A new study by kasina, a financial services consulting firm, outlines ways to increase enrollment and participation in defined contribution retirement plans.
"While two-thirds of plan sponsors rate enrollment and contribution levels as the most important factor in determining the success of a plan, those rates remain well below optimal in most defined contribution plans," said kasina's Michael McLaughlin, one of the study's principal authors. Often, employees have no knowledge of the firm running their company's retirement plans. This, kasina notes, provides an opportunity for improving plan services.
A key finding of the study is that plan providers have little or no demographic data of participants because they do not make enough of an effort to establish a communicative relationship with plan sponsors. Such data would help them initiate contact with and promote products and services to participants who are likely to embrace them.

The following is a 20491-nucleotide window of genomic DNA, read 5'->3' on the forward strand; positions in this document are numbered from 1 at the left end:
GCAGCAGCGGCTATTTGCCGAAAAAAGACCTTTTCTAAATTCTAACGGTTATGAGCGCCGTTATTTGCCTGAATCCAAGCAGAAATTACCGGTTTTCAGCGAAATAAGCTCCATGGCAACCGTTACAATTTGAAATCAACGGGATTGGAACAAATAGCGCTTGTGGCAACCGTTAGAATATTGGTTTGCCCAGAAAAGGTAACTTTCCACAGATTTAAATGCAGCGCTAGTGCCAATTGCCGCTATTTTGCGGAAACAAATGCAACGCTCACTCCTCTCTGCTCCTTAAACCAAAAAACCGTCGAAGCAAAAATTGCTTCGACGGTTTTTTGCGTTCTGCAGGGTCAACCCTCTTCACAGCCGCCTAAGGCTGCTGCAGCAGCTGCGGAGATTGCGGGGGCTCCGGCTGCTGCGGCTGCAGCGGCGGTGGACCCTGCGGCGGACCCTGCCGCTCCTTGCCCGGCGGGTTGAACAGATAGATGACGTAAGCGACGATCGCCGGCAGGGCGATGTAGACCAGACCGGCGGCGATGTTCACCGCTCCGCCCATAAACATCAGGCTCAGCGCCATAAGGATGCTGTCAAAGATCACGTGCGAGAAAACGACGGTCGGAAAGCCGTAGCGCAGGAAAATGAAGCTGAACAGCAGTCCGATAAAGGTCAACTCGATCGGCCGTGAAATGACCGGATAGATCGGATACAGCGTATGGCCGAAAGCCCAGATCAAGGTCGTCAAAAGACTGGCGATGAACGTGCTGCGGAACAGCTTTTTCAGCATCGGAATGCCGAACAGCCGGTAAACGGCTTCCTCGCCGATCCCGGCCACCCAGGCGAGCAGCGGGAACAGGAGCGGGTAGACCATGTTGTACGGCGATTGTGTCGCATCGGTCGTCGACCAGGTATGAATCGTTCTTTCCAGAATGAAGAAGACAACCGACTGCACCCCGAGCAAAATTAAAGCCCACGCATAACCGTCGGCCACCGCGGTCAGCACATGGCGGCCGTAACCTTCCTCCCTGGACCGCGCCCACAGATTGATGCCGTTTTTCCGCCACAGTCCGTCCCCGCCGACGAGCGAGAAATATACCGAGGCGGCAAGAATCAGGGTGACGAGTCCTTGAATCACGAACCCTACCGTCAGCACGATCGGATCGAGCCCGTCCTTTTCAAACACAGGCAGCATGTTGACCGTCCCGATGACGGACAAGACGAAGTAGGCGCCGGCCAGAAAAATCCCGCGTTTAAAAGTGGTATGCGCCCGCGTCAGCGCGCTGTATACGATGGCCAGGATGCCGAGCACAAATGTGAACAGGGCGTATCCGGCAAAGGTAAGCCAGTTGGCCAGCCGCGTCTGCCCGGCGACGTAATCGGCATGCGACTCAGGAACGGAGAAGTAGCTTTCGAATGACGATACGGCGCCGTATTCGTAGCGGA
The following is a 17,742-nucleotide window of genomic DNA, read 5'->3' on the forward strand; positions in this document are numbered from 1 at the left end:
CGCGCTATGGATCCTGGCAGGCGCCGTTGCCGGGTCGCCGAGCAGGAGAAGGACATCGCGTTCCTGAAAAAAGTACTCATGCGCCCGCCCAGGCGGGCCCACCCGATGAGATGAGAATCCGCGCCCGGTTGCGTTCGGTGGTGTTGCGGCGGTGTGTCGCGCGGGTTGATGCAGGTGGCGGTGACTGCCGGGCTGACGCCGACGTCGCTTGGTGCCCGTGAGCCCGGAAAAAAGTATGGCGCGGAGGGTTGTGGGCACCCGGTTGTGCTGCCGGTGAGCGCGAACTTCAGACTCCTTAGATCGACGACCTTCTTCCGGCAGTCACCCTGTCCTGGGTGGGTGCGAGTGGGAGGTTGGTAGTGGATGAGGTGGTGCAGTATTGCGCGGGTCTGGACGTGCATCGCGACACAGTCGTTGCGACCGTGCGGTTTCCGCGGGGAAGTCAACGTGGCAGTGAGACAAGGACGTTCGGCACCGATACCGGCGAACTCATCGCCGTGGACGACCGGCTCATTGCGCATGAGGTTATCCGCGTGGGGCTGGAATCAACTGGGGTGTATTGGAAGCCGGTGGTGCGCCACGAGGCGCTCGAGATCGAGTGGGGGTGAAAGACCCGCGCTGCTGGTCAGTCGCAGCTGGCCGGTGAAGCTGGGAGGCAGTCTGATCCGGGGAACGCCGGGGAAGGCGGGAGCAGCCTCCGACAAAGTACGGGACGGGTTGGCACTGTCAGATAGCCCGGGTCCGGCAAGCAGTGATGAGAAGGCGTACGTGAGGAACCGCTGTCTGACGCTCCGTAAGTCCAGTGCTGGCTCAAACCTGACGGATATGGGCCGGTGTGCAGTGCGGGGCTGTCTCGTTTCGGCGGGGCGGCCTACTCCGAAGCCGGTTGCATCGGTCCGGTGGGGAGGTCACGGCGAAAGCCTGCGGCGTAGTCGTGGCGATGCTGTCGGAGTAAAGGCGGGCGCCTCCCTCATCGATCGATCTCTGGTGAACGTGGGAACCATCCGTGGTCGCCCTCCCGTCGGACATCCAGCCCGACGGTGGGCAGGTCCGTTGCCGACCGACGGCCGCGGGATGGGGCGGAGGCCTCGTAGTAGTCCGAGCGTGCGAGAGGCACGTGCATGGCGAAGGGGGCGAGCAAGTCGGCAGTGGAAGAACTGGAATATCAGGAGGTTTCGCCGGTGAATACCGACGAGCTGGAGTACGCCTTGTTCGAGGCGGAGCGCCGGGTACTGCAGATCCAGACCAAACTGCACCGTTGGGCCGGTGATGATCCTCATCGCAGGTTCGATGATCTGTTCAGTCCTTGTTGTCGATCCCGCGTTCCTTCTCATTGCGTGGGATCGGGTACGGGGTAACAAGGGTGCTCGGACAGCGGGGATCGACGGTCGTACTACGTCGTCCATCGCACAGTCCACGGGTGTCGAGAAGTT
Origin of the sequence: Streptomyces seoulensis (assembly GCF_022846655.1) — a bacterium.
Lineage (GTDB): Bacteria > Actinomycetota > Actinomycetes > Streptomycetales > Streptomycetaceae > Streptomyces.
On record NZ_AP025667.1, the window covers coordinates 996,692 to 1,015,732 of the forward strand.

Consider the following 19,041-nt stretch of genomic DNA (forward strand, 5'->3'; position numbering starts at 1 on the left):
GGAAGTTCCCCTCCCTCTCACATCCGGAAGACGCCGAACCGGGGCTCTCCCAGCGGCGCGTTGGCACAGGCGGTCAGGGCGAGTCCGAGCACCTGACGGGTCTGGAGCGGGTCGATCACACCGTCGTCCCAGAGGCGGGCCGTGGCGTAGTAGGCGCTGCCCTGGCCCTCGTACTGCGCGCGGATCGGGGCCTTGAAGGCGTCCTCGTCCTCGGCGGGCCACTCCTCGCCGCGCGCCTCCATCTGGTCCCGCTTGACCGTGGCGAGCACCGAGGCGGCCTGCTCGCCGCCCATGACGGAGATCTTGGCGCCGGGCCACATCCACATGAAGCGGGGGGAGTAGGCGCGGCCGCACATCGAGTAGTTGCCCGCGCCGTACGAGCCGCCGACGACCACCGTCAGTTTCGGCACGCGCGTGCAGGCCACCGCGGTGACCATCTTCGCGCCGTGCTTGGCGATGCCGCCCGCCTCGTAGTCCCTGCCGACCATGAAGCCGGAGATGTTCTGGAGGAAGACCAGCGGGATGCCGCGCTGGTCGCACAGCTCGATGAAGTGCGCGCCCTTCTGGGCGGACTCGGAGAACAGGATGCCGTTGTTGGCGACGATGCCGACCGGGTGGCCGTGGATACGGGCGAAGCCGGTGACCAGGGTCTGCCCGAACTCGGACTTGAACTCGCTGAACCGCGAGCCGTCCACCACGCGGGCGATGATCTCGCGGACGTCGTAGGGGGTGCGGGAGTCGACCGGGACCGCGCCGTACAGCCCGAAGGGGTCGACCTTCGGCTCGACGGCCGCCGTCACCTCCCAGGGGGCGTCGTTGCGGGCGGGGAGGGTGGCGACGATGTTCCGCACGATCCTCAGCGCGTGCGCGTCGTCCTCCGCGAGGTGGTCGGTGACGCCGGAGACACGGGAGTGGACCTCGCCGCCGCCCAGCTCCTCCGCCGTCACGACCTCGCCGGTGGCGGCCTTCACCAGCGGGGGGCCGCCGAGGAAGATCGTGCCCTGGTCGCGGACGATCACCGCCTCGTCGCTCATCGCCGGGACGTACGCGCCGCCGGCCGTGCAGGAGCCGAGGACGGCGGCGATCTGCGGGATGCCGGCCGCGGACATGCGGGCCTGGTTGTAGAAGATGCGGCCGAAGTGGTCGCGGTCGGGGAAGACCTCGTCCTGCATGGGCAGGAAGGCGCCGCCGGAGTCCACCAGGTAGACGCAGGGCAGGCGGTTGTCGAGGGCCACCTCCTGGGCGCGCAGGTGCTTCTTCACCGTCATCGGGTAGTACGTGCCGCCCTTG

For instance, by having access to information about employees' marital status, providers could encourage newly married employees to increase contributions to a savings program. But often, providers do not seek access to this data. The end result is that just 75% of eligible employees participate in the 401(k) plans sponsored by their companies, according to a recent study from Deloitte.
The kasina study recommends a four-step process to improving employee participation: partnering with the sponsor, understanding employee needs, generating communications and measuring effectiveness. Among the several best practices already prevalent in the industry, kasina endorses promoting automatic enrollment, promoting sponsor matching and integrating key personnel to facilitate the logistics of setting up and managing the plan.